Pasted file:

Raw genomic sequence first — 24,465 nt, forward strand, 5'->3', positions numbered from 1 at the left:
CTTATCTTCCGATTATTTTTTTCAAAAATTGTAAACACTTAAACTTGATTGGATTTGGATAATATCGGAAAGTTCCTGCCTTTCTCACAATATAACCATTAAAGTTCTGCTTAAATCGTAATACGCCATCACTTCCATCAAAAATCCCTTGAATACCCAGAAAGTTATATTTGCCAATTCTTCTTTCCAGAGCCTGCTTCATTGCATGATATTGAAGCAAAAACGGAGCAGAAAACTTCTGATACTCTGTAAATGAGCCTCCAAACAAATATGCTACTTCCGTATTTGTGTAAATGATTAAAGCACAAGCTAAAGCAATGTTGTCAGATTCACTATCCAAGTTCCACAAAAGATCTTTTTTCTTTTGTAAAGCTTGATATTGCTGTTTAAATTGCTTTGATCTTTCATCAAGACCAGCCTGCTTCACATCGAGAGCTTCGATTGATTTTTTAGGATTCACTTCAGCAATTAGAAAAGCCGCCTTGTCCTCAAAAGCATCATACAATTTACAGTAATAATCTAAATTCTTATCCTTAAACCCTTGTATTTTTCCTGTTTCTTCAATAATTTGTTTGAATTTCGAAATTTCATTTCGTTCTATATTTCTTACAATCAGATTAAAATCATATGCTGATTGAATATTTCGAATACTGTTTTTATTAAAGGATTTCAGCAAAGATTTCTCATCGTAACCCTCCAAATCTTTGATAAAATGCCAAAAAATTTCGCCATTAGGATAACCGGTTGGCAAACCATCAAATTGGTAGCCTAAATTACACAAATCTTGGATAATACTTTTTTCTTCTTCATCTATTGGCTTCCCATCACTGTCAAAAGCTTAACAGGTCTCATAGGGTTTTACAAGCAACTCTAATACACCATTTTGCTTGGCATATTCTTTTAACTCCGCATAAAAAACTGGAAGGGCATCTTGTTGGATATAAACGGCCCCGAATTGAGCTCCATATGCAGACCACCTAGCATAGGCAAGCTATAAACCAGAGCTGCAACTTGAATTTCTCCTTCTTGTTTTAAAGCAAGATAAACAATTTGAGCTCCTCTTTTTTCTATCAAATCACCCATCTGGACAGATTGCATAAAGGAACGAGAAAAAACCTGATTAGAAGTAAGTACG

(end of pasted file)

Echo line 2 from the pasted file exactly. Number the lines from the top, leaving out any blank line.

CTTATCTTCCGATTATTTTTTTCAAAAATTGTAAACACTTAAACTTGATTGGATTTGGATAATATCGGAAAGTTCCTGCCTTTCTCACAATATAACCATTAAAGTTCTGCTTAAATCGTAATACGCCATCACTTCCATCAAAAATCCCTTGAATACCCAGAAAGTTATATTTGCCAATTCTTCTTTCCAGAGCCTGCTTCATTGCATGATATTGAAGCAAAAACGGAGCAGAAAACTTCTGATACTCTGTAAATGAGCCTCCAAACAAATATGCTACTTCCGTATTTGTGTAAATGATTAAAGCACAAGCTAAAGCAATGTTGTCAGATTCACTATCCAAGTTCCACAAAAGATCTTTTTTCTTTTGTAAAGCTTGATATTGCTGTTTAAATTGCTTTGATCTTTCATCAAGACCAGCCTGCTTCACATCGAGAGCTTCGATTGATTTTTTAGGATTCACTTCAGCAATTAGAAAAGCCGCCTTGTCCTCAAAAGCATCATACAATTTACAGTAATAATCTAAATTCTTATCCTTAAACCCTTGTATTTTTCCTGTTTCTTCAATAATTTGTTTGAATTTCGAAATTTCATTTCGTTCTATATTTCTTACAATCAGATTAAAATCATATGCTGATTGAATATTTCGAATACTGTTTTTATTAAAGGATTTCAGCAAAGATTTCTCATCGTAACCCTCCAAATCTTTGATAAAATGCCAAAAAATTTCGCCATTAGGATAACCGGTTGGCAAACCATCAAATTGGTAGCCTAAATTACACAAATCTTGGATAATACTTTTTTCTTCTTCATCTATTGGCTTCCCATCACTGTCAAAAGCTTAACAGGTCTCATAGGGTTTTACAAGCAACTCTAATACACCATTTTGCTTGGCATATTCTTTTAACTCCGCATAAAAAACTGGAAGGGCATCTTGTTGGATATAAACGGCCCCGAATTGAGCTCCATATGCAGACCACCTAGCATAGGCAAGCTATAAACCAGAGCTGCAACTTGAATTTCTCCTTCTTGTTTTAAAGCAAGATAAACAATTTGAGCTCCTCTTTTTTCTATCAAATCACCCATCTGGACAGATTGCATAAAGGAACGAGAAAAAACCTGATTAGAAGTAAGTACG